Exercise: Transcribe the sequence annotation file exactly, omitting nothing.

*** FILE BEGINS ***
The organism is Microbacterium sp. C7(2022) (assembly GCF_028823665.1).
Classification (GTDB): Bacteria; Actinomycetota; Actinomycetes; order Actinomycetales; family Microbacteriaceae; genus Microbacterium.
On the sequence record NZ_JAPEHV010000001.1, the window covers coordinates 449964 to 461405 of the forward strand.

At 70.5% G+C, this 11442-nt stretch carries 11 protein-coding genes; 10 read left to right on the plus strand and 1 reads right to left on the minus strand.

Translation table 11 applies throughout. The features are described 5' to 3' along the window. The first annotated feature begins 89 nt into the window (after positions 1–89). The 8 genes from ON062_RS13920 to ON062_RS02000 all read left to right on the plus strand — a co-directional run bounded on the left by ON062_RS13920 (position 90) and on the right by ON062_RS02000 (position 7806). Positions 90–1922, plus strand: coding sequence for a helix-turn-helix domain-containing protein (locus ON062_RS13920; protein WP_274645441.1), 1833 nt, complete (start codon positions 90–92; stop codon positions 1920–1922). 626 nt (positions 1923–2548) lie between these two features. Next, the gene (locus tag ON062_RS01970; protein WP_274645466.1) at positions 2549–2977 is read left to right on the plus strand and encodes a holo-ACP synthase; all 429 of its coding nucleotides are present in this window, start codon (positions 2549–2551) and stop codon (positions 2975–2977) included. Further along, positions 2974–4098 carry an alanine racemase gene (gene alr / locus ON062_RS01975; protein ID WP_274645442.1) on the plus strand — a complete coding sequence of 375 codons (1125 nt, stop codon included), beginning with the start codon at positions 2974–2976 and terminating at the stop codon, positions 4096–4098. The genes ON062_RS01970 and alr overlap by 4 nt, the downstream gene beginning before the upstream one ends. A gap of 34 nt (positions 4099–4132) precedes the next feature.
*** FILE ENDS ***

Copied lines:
The organism is Microbacterium sp. C7(2022) (assembly GCF_028823665.1).
Classification (GTDB): Bacteria; Actinomycetota; Actinomycetes; order Actinomycetales; family Microbacteriaceae; genus Microbacterium.
On the sequence record NZ_JAPEHV010000001.1, the window covers coordinates 449964 to 461405 of the forward strand.

At 70.5% G+C, this 11442-nt stretch carries 11 protein-coding genes; 10 read left to right on the plus strand and 1 reads right to left on the minus strand.

Translation table 11 applies throughout. The features are described 5' to 3' along the window. The first annotated feature begins 89 nt into the window (after positions 1–89). The 8 genes from ON062_RS13920 to ON062_RS02000 all read left to right on the plus strand — a co-directional run bounded on the left by ON062_RS13920 (position 90) and on the right by ON062_RS02000 (position 7806). Positions 90–1922, plus strand: coding sequence for a helix-turn-helix domain-containing protein (locus ON062_RS13920; protein WP_274645441.1), 1833 nt, complete (start codon positions 90–92; stop codon positions 1920–1922). 626 nt (positions 1923–2548) lie between these two features. Next, the gene (locus tag ON062_RS01970; protein WP_274645466.1) at positions 2549–2977 is read left to right on the plus strand and encodes a holo-ACP synthase; all 429 of its coding nucleotides are present in this window, start codon (positions 2549–2551) and stop codon (positions 2975–2977) included. Further along, positions 2974–4098 carry an alanine racemase gene (gene alr / locus ON062_RS01975; protein ID WP_274645442.1) on the plus strand — a complete coding sequence of 375 codons (1125 nt, stop codon included), beginning with the start codon at positions 2974–2976 and terminating at the stop codon, positions 4096–4098. The genes ON062_RS01970 and alr overlap by 4 nt, the downstream gene beginning before the upstream one ends. A gap of 34 nt (positions 4099–4132) precedes the next feature.